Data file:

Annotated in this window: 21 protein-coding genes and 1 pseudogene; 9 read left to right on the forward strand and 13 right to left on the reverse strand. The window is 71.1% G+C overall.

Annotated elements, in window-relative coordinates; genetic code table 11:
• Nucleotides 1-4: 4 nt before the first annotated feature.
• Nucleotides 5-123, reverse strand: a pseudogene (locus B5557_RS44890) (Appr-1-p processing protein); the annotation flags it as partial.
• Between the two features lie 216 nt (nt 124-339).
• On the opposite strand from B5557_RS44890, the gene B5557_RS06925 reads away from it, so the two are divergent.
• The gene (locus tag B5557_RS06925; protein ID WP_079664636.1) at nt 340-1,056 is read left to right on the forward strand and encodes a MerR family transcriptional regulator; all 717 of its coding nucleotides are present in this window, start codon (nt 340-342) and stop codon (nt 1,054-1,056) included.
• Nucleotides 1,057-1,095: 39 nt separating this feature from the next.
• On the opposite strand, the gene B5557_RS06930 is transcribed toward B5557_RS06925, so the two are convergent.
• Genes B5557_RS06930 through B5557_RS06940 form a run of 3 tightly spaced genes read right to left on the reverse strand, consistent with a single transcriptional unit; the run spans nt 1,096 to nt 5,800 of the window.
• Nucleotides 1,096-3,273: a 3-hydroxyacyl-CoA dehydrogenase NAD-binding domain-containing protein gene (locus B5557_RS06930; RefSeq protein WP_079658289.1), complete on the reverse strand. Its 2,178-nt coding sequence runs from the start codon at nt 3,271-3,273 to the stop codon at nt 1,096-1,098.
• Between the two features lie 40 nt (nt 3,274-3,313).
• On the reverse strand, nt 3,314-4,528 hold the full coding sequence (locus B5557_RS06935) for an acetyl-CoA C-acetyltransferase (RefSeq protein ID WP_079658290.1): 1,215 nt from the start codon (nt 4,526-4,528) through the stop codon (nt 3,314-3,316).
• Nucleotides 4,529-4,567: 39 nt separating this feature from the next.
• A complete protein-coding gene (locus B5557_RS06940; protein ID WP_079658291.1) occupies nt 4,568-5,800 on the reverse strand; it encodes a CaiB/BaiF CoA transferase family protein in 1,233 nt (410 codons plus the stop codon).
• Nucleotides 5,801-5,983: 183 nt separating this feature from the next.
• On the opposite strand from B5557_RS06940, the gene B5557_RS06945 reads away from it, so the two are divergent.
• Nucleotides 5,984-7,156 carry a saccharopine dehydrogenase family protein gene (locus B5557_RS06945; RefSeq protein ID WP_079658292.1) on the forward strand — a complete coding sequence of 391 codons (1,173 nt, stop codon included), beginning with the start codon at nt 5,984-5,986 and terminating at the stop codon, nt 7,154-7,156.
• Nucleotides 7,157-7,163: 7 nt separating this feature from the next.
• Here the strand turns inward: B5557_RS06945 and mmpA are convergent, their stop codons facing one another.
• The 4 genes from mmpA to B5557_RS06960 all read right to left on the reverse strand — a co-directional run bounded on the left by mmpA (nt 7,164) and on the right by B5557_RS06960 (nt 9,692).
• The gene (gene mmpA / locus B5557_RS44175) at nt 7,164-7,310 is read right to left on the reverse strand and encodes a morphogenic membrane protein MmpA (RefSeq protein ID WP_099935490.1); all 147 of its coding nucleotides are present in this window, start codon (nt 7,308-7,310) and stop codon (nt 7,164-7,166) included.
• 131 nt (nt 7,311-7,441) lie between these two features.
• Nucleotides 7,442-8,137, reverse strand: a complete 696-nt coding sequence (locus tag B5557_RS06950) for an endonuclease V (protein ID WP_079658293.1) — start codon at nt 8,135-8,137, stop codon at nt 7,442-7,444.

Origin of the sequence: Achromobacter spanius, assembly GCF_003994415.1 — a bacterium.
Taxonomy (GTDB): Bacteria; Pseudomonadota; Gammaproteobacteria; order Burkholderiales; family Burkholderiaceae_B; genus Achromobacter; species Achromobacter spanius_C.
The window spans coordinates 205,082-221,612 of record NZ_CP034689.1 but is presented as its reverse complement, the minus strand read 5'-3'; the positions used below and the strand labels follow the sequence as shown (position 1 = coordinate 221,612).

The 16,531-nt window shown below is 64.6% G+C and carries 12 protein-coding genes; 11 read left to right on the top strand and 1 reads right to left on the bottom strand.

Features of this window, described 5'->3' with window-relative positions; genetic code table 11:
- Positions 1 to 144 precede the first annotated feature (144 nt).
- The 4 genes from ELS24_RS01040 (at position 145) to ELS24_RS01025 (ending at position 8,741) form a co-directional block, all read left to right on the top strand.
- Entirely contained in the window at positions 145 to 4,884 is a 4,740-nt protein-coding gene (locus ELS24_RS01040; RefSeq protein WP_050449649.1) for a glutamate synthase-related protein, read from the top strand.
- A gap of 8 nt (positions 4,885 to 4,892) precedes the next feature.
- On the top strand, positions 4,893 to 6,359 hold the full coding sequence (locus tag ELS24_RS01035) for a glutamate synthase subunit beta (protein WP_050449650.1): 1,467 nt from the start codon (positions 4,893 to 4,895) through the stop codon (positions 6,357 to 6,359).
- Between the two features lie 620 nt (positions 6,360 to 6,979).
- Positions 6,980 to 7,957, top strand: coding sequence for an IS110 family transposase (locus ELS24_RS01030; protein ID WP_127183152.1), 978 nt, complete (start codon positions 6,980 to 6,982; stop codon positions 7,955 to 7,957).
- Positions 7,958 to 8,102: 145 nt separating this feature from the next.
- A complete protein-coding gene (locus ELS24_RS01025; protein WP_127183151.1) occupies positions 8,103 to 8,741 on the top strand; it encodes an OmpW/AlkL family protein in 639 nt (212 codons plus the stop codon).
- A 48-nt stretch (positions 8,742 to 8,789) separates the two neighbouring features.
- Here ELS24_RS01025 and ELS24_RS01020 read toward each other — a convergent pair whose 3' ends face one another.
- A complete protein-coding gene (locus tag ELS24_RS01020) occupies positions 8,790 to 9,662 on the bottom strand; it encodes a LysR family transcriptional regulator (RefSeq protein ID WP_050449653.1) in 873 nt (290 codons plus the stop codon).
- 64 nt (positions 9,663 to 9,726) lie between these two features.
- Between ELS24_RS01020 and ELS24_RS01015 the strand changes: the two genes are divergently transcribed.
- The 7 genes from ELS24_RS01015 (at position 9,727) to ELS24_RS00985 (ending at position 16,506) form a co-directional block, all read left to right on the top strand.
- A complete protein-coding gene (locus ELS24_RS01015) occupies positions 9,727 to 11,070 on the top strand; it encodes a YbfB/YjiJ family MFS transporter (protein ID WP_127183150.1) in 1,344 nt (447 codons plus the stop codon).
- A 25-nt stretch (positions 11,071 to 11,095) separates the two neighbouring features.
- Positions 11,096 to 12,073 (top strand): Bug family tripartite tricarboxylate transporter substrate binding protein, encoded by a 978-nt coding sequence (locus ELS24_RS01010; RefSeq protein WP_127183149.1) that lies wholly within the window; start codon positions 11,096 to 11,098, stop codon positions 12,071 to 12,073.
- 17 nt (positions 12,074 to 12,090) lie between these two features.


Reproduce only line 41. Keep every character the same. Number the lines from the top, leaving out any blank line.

- A complete protein-coding gene (locus tag ELS24_RS01020) occupies positions 8,790 to 9,662 on the bottom strand; it encodes a LysR family transcriptional regulator (RefSeq protein ID WP_050449653.1) in 873 nt (290 codons plus the stop codon).